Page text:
Washington D.C., May 21, 2010 / 01:21 am
Family Research Council released a new study on Thursday, detailing how women who grow up without their biological parents are more likely to engage in homosexual conduct as adults versus women who were raised with both a father and a mother.
“This research further undermines the claim that homosexuality is largely genetic or biological in origin,” said Dr. Patrick F. Fagan, director of the Marriage and Religion Research Institute at Family Research Council, and co-author of the study.
“It is clear that social factors have a significant impact on whether a woman chooses to engage in homosexual relationships,” he noted.
The data for the study was drawn from 2002 statistics on 7,643 women between the ages of 14 and 44, provided by the National Survey of Family Growth, which was conducted by the Center for Disease Control and Prevention. Analysis of the statistics was overseen by Dr. Fagan as well as Fr. Paul Sullins from the Department of Sociology at Catholic University.
“Classical theory and earlier research focused on the important role which attachment to the same sex parent plays in the sexual development of children,” explained Dr. Fagan.“These data seem to indicate that the father also plays a crucial role in the sexual development of his daughter.”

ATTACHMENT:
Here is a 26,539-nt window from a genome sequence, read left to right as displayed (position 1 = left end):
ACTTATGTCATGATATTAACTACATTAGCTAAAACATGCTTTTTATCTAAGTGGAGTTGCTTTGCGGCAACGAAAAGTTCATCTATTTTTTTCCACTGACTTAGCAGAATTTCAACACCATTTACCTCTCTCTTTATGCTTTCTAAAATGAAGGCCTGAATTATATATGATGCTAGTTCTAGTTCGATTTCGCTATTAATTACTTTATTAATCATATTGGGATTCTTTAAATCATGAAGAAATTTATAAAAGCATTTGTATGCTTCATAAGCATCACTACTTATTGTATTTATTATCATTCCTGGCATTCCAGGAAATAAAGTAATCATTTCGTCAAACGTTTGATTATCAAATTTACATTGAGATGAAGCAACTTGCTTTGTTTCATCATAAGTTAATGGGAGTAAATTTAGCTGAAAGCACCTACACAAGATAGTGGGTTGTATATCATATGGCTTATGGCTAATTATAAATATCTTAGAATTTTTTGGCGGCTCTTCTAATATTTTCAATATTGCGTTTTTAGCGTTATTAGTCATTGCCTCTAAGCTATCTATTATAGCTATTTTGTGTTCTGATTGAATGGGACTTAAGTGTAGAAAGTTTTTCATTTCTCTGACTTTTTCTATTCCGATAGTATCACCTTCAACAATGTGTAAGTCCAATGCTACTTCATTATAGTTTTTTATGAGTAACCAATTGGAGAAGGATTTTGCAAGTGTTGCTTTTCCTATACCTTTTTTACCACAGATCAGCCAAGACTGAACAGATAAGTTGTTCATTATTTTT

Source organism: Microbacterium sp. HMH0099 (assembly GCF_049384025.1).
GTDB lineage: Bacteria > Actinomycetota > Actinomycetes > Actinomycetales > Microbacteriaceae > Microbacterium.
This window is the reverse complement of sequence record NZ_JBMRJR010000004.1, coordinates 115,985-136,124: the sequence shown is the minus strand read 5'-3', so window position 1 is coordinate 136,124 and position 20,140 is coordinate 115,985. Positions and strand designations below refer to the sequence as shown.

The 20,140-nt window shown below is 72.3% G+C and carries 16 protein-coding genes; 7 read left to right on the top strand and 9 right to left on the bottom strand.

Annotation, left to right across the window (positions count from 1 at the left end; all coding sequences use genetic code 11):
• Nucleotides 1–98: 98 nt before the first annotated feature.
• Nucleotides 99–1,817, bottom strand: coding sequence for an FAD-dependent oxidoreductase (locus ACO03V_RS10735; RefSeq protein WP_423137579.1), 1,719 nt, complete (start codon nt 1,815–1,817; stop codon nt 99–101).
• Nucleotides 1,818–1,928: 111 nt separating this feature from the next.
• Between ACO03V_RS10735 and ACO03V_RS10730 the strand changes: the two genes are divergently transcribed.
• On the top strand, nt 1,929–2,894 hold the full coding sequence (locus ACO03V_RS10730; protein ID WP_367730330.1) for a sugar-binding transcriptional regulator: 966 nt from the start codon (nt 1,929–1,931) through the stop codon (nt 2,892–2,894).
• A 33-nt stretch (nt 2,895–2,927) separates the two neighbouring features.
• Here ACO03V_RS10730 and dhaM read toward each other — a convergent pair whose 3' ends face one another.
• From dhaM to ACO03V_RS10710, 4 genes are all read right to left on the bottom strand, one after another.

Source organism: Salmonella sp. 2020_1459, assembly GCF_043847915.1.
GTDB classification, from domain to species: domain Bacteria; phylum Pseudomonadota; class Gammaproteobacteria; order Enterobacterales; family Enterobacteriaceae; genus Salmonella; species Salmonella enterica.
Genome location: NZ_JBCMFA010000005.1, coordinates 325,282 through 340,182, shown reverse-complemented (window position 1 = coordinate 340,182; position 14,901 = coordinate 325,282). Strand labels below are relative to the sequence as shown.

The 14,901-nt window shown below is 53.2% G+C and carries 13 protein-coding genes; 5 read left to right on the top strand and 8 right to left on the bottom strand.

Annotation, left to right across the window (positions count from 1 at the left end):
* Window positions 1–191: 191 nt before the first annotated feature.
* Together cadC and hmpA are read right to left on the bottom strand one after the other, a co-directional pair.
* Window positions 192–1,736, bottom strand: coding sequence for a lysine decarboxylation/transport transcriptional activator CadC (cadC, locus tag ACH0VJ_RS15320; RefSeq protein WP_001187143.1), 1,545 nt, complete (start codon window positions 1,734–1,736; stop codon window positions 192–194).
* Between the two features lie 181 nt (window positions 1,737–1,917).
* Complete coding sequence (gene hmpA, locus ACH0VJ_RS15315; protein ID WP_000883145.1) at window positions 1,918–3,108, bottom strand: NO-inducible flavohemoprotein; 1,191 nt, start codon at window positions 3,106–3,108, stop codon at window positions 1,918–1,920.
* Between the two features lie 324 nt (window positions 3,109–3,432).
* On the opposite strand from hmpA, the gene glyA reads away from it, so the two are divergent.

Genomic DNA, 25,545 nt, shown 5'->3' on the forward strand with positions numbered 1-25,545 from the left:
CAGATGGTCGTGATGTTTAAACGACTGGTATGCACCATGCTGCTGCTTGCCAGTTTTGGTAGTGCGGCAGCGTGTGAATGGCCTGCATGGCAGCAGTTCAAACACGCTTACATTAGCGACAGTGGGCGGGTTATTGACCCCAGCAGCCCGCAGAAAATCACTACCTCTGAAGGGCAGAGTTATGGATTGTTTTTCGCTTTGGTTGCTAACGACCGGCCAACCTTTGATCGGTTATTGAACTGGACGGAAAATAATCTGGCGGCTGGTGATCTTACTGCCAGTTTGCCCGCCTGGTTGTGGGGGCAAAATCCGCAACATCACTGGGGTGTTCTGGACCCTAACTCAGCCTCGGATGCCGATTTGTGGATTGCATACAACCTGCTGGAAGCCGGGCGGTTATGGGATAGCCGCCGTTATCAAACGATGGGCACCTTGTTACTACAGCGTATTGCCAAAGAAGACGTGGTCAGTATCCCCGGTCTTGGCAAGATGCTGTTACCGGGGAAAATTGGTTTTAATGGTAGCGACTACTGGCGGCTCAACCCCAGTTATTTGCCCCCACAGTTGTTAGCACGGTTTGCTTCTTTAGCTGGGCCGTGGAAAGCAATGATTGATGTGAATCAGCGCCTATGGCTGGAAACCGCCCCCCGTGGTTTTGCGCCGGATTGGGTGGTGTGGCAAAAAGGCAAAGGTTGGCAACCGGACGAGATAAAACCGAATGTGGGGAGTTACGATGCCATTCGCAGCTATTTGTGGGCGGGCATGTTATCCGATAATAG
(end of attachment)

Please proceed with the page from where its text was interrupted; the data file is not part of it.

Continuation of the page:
“With a continued breakdown in the family it is reasonable to expect a rise in homosexual behavior among women,” he added. “Difficulties in the development of sexual identification with the same sex parent will increase where there is a breakdown of attachment between both parents.”
Researchers for the study also mentioned the role of religion in the findings, saying that women who never attended religious worship where more than three times likely to participate in homosexual relationships than women who attended weekly services.
The analysis additionally concluded that when both family structure and religious observance were present, only 2.1 percent of women reported having a homosexual partner in the last year, as opposed to women with neither factor, who were 4.5 times more likely (9.5 percent) to have had a homosexual partner.